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Religious Architecture

Monastery of Profitis Ilias (Moni Profitou Iliou)

The monastery of Mount Profitis Ilias is perched on the mountain of the same name, the highest point on Santorini at 1,853 ft (565 m) above the Aegean Sea in the south of the island. Built in the early 18th century out of sizeable stone and resembling a fortress, the monastery was dedicated to the prophet Elijah and initially enjoyed great wealth. It once also functioned as a secret school of Greek culture during the dark days of Turkish occupation of the country, but its power began to decline in 1860 and it was badly damaged by the earthquake in 1956. Today Profitis Ilias is successful once more; its three domed church has become a museum hosting an exceptional and significant collection of Greek Orthodox icons, early, hand printed books and bibles, wrought-iron artwork, wooden carvings and elaborately embroidered clerics’ robes. The resident monks put on displays of traditional carpentry, shoemaking, local cooking and wine making as well.

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Sights & Landmarks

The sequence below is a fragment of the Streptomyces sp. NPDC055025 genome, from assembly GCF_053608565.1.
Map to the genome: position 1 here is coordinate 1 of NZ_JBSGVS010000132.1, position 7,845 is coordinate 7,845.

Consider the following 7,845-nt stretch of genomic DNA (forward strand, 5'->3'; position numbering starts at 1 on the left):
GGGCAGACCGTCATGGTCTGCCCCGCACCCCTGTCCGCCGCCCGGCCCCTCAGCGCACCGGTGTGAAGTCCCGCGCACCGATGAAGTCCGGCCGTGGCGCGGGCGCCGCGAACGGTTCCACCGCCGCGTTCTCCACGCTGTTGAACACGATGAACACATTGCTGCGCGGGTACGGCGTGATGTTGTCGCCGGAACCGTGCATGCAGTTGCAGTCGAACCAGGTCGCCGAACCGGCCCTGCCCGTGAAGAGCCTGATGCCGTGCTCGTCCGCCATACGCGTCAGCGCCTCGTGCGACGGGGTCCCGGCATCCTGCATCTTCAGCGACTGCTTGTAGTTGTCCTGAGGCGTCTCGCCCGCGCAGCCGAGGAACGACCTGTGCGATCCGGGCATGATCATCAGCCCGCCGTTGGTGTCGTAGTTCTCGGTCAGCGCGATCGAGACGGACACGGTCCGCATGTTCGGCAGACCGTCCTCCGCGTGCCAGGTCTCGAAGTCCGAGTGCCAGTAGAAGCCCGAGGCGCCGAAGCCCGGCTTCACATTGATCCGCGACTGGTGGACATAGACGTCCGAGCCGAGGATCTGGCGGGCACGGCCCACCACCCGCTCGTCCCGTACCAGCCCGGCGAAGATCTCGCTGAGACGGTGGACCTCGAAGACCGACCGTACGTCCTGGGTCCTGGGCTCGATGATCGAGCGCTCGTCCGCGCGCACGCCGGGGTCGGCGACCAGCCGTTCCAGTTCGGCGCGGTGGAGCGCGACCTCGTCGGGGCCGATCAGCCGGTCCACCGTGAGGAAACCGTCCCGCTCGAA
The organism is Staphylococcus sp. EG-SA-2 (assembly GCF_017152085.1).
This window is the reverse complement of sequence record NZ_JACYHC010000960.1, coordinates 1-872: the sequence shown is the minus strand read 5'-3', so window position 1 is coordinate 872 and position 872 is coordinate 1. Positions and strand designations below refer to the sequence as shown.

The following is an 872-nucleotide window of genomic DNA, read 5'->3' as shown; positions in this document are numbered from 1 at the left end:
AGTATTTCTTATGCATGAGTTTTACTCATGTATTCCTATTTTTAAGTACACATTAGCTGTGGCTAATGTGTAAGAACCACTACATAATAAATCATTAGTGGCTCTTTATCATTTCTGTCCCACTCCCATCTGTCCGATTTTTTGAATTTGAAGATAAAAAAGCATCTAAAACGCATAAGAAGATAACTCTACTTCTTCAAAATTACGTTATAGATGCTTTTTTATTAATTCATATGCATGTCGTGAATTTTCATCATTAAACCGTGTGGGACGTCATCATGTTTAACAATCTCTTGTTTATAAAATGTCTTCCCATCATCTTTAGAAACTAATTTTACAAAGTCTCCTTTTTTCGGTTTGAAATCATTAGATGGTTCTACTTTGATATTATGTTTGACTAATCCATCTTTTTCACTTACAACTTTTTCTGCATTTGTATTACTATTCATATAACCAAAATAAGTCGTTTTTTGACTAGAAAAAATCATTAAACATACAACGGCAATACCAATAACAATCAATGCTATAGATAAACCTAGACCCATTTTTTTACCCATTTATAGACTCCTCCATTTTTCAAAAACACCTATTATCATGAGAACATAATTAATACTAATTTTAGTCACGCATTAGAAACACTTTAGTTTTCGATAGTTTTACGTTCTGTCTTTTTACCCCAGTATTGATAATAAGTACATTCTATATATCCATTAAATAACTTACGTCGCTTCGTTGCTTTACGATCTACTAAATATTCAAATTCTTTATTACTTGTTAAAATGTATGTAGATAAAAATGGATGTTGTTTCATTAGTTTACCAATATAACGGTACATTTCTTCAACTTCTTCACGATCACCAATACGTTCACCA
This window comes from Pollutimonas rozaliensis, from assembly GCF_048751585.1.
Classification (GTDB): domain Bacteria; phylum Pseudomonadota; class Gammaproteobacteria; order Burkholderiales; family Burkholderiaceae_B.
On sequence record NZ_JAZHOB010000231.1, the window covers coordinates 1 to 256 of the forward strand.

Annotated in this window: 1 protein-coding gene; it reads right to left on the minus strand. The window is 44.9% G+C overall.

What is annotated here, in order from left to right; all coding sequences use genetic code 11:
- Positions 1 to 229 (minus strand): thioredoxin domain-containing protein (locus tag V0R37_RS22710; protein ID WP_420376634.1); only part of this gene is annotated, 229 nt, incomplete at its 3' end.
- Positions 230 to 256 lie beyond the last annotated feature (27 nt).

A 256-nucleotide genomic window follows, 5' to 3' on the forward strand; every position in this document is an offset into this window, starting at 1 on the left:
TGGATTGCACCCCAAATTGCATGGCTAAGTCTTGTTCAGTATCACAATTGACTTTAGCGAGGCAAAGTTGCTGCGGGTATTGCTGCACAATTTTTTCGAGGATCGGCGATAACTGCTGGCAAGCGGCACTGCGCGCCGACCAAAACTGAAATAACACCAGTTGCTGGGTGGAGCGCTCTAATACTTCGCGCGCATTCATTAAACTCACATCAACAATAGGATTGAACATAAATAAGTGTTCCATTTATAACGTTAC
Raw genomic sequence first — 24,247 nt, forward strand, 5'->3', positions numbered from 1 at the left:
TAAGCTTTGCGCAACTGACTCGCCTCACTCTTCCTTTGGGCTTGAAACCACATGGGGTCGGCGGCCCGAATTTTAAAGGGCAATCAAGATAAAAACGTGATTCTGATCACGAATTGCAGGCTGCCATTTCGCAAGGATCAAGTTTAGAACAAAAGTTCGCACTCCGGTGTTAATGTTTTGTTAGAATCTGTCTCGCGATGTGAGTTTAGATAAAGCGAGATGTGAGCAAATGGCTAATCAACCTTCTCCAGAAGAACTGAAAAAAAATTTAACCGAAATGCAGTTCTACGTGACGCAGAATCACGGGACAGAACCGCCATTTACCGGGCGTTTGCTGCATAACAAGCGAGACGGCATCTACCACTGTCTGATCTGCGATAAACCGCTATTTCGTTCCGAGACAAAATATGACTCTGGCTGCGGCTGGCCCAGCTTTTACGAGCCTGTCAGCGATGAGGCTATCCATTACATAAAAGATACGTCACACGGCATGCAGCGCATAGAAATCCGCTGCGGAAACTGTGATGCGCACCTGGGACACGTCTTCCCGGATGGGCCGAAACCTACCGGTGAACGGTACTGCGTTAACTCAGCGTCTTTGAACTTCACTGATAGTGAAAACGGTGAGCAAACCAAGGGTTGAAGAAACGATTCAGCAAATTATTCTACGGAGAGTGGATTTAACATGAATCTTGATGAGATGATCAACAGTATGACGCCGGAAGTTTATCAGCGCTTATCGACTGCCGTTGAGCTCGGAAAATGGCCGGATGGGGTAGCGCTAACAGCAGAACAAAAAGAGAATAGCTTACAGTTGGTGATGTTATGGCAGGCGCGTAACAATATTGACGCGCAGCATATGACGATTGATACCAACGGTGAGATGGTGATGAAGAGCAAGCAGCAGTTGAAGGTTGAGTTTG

Plaka

Plaka is the oldest residential district of Athens. Its historic narrow lanes and stepped alleys wind up the lower slope of the Acropolis. Once the heart of working class Athens, then the centre of music and nightclubbing, nowadays it's full of cafes and restaurants, also shops which tend to be aimed at tourists with prices to match. But it's definitely the nicest part of Athens to wander around between visits to the nearby archaeological sites and museums.Head up the steps to the small area of Anafiotica. This is like a little Greek island village transplanted to Athens. It was built by the migrant workers who came to build the Presidential Palace in the 19th century when it was King Otto's palace.

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Cultural/Heritage Places

Propylaea

The Propylaea is an ancient gateway in Athens, Greece that leads to the famous Acropolis. It surrounds the natural entrance to the plateau where the Acropolis is located. This entryway is actually a collection of impressive buildings that were built from 438 to 432 BC. Today you'll see two large structures with a smaller one in the center, but this is because most of the center structure is missing. When it was complete, it looked like the front of a temple with Doric columns. Inside the structure are several Ionic columns.The stairway visitors walk up while approaching the Propylaea is built into the natural rock of the plateau. The Propylaea itself is made of the same marble that was used in constructing the Parthenon. Though it is in a ruined state today, it is still an impressive structure, and visitors can imagine how much more striking it must have been in ancient times.